The emergence of Matamela Cyril Ramaphosa as the new President of the African National Congress (ANC) of South Africa is in many respects a new dawn for the Rainbow country, the African continent and, indeed, the black race. In a very keenly contested election, Ramaphosa defeated Mrs. Nkosazama Dlamini-Zuma, the estranged wife of President Jacob Zuma, by 2,440 to 2,261 votes. The margin of victory was only 179 votes. We congratulate Ramaphosa on his landmark victory and we have implicit confidence that he will rise to the great occasion. In many ways too, the election was a referendum on Jacob Zuma’s presidency.
Ramaphosa’s election as leader of the ANC is a breath of fresh air for South Africa. The incumbent president, Jacob Zuma, has largely set the country on the reverse gear with his numerous personal scandals, corruption charges and general misgovernance. He left the nation tottering on the brink for long periods of his ten-year leadership. Even now, he has over 200 charges against him waiting to be vacated, and he was only spared humiliation by the close outcome of the contest.
To be sure, Ramaphosa’s rival in the contest, Dlamini-Zuma, has her rich antecedents and could have won the contest on her own steam. A former cabinet minister, former Deputy President of South Africa and the immediate past Chairperson of the African Union Commission, she could not have come better prepared for office. It was no surprise, therefore, that the elections were hotly contested and even threatened to split the legacy party.
We are relieved, however, that in the end, the people spoke and democracy prevailed. Ramaphosa and the new ANC leadership now have the urgent task of uniting the ranks of the party and, more importantly, restoring the ANC to its former glory of the Nelson Mandela era. The ANC has never been without strong challenges to its leadership, but it has always stood firm on principles and its direction, and provided the platform for which the fight against one of the worst affronts on humanity-apartheid- was fought and totally defeated.
Ramaphosa canvassed for office on the mantra of building an all-inclusive South Africa, fighting corruption and greatly improving the economy. These are three major improvements that Zuma could not bring. We believe that Ramaphosa has the pedigree and passion to achieve these objectives. His antecedents go way back. Seeing his growing rivalry with the then Deputy President, Thabo Mbeki, to succeed him, Mandela, the wizened old man of the apartheid struggles, cleverly manipulated Ramaphosa into the business world.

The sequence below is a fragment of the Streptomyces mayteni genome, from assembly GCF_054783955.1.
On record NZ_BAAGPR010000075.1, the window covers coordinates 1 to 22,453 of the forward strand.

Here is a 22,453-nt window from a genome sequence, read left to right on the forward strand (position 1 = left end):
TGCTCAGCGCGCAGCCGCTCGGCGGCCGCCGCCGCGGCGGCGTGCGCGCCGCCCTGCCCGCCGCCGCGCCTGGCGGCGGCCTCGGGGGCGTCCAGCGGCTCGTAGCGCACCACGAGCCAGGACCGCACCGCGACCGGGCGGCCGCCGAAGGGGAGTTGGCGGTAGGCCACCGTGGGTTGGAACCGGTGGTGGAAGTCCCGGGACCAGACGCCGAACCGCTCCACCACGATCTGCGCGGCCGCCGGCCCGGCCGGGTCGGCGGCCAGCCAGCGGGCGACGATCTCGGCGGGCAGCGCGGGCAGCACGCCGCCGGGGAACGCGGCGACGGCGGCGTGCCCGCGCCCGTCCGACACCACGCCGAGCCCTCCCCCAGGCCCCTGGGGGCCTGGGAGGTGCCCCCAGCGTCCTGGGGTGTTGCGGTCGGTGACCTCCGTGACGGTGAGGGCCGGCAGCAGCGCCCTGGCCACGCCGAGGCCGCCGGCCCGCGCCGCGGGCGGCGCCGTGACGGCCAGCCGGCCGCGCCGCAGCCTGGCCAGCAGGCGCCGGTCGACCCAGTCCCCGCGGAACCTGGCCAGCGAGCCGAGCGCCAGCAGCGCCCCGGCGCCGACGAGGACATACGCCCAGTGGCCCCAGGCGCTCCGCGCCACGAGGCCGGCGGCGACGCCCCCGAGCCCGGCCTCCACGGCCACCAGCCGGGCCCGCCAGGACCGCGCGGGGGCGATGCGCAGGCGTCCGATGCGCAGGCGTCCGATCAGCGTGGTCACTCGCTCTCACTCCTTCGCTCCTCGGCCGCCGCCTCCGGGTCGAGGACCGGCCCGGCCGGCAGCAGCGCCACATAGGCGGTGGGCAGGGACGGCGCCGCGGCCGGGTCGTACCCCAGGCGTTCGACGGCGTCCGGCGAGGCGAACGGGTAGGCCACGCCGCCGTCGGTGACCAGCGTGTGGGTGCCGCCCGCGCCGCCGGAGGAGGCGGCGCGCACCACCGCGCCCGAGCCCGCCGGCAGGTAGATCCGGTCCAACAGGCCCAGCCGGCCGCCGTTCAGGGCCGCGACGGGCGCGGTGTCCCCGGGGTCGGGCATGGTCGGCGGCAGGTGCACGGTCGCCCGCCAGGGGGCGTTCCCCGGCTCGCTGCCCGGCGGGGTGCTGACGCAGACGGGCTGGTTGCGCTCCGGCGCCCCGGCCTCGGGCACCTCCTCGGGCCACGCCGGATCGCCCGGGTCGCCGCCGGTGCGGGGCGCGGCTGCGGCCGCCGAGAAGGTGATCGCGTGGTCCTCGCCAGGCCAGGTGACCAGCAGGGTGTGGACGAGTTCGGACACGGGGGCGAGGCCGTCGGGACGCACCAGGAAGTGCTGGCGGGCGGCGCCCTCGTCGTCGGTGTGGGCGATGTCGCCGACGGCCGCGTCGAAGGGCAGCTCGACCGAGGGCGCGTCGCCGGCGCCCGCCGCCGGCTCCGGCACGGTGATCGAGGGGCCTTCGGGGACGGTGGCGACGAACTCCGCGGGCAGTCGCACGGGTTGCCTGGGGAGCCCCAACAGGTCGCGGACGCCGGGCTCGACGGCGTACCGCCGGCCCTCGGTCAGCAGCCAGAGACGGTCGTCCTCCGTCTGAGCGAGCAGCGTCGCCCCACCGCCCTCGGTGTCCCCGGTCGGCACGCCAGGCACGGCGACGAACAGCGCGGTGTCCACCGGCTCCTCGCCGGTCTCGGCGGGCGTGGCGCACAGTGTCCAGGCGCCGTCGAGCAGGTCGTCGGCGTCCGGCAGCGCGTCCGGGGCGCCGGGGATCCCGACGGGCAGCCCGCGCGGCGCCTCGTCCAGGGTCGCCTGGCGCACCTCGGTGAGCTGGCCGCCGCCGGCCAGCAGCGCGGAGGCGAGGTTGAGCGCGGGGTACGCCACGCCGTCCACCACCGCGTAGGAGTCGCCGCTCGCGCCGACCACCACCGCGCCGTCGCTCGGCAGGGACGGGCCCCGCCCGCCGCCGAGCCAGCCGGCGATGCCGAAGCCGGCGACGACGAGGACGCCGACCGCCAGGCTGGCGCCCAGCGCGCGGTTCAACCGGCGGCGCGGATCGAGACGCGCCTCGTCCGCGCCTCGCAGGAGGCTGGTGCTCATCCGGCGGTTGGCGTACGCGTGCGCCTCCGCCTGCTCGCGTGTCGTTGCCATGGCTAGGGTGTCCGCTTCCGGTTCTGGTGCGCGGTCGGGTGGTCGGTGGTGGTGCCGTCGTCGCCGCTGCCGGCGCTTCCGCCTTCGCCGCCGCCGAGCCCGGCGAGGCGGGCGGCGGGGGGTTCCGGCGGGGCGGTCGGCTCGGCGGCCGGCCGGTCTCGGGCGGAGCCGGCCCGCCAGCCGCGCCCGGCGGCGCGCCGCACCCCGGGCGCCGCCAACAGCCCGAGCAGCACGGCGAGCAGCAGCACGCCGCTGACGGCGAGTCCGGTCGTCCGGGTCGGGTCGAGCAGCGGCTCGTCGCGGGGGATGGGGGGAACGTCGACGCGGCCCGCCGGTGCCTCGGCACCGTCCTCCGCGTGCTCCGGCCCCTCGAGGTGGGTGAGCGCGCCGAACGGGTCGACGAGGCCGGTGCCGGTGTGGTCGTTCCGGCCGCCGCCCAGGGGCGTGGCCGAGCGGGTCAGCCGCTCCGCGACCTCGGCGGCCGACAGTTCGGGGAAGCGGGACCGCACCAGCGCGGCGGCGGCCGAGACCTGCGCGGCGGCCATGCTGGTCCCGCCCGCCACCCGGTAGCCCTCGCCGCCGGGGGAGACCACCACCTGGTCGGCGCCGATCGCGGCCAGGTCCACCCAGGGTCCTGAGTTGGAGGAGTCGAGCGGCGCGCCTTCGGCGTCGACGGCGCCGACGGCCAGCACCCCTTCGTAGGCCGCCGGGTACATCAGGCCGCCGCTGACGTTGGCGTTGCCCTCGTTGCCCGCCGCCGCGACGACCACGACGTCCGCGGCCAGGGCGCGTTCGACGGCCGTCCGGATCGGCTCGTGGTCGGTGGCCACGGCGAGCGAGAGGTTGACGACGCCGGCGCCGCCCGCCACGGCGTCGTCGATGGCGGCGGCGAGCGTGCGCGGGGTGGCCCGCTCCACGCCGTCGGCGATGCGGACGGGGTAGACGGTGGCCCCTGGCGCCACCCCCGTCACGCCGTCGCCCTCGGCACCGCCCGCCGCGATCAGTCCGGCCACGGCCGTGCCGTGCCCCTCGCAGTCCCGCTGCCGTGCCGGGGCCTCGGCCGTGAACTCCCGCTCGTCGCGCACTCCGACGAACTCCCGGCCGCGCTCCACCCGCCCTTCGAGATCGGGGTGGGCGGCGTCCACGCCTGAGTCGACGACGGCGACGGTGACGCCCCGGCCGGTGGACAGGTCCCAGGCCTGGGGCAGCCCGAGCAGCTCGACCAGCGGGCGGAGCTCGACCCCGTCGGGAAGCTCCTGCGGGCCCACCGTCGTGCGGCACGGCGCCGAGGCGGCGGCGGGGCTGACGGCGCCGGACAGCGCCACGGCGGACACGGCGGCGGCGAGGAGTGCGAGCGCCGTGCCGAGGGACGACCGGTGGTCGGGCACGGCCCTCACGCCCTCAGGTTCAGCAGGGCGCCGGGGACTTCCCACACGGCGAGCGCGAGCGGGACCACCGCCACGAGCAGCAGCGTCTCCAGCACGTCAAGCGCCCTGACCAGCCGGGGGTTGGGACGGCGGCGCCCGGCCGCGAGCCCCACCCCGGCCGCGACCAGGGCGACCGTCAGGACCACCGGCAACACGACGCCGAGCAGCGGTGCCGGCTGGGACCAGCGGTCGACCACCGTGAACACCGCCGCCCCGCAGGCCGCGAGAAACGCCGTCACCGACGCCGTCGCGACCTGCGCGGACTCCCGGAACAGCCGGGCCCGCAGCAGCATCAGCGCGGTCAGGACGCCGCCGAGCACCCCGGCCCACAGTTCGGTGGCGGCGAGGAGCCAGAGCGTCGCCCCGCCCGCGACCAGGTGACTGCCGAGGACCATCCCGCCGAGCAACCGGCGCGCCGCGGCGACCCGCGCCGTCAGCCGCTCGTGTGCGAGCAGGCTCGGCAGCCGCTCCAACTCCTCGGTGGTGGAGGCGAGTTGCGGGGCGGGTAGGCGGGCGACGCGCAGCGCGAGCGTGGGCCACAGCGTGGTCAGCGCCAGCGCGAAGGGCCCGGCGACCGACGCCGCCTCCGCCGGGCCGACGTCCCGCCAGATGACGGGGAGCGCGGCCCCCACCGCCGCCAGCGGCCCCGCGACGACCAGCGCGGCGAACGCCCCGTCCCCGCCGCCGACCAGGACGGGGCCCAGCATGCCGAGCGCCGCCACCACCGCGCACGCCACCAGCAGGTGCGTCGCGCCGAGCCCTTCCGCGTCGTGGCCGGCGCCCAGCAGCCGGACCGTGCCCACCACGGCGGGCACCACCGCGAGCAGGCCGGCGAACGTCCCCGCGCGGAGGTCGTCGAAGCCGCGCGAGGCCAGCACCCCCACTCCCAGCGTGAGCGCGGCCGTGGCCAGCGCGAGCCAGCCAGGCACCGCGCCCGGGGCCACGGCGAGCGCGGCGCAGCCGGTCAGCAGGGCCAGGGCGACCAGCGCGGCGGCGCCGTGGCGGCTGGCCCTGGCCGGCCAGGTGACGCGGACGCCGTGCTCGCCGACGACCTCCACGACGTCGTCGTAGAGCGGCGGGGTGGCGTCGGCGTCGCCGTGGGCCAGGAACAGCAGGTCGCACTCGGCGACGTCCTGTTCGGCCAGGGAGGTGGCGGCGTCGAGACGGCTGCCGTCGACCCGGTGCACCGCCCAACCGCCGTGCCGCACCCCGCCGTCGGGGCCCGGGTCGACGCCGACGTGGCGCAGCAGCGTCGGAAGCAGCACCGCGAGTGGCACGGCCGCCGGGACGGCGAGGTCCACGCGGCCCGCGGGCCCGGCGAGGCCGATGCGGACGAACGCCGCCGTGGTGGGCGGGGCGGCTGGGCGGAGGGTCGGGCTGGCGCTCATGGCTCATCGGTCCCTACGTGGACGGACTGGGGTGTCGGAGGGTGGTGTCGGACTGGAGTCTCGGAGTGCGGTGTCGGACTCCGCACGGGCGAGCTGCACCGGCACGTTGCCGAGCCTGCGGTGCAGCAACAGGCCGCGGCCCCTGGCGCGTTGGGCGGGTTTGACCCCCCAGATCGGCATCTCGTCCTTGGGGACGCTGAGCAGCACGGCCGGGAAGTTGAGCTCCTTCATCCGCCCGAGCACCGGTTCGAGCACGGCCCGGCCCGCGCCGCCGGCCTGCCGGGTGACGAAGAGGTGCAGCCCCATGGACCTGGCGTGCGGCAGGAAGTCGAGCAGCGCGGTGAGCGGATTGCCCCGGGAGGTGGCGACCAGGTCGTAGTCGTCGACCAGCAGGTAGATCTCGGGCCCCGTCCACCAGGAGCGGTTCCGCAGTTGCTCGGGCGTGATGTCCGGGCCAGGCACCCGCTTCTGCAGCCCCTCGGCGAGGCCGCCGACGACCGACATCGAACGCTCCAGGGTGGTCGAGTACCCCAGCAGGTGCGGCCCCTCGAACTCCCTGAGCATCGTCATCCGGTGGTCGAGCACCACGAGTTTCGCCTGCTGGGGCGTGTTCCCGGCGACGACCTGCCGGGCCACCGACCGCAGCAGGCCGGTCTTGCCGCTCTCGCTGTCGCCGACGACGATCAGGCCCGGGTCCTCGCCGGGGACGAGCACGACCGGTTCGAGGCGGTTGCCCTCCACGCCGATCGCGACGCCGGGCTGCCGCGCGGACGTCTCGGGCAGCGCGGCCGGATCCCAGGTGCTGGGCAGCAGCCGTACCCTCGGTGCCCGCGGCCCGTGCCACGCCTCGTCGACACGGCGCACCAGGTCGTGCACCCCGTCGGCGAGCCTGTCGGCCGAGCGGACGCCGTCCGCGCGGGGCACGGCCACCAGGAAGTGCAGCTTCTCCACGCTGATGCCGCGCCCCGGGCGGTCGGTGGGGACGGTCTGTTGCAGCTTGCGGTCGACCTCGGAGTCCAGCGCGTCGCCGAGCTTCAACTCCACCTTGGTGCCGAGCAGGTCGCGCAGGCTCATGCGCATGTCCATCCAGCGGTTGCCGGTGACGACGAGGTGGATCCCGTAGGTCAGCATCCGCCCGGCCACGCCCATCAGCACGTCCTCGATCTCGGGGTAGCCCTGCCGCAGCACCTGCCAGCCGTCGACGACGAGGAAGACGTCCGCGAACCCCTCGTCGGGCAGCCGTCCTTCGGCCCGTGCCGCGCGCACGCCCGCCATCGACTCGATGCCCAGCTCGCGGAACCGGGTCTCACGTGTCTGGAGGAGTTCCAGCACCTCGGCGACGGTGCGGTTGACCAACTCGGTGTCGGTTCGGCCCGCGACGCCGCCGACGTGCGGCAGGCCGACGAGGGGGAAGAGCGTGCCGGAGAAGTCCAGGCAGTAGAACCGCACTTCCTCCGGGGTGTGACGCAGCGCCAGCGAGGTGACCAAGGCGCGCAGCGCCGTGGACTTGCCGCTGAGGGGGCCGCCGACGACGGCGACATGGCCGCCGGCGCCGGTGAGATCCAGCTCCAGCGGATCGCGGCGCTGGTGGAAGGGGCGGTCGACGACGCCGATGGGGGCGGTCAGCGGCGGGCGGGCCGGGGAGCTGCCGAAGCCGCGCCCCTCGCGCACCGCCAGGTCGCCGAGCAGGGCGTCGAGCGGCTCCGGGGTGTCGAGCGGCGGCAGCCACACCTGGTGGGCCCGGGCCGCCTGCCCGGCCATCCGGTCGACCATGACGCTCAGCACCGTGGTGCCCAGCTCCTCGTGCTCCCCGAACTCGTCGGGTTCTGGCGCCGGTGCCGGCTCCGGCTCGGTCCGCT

Ramaphosa’s brief was to go in and master the turbulent business world and provide leadership for the emerging black business community in a thoroughly white-dominated economy. The verdict was that the new ANC leader acquitted himself very well, even if attempts were made to taint him in a corruption scandal. Ramaphosa emerged from all that a leading business guru and multi-billionaire on the African continent, climbing up the global index.
It is these rich antecedents that he is expected to bring to bear on his new office. As ANC leader, it is a matter of course that he would most probably become the next president in succession to Zuma, come elections in 2019. This should not be viewed as a minus for the level of democracy in South Africa, but rather as a testament to the veritable platform that the ANC is for the mass mobilisation of the ordinary people of the country, irrespective of colour and class differences, to produce the leaders of the country. The ANC, established in 1912, is the iconic representation of a people’s rejection of subjugation and slavery, culminating in the emergence of popular and participatory democracy with Nelson Mandela as its first protagonist.
So, the ANC is more than a party, in that sense. It is truly a mass movement of the people and the very essence of their lives. Ramaphosa must be aware of this rare heritage which has now become his to propel and ensure that he does not disappoint on his promises and mandate.
South Africa’s success is a success for Africa. The rainbow country, along with Nigeria and Egypt, has become a barometer by which political progress on the continent is largely measured by the outside world. This is the importance which these three countries hold for the rest of the continent.
Nigeria should borrow a leaf or two from the recent events in South Africa, so that the growing culture of democracy on the continent can be deepened and spread everywhere that its light has not reached.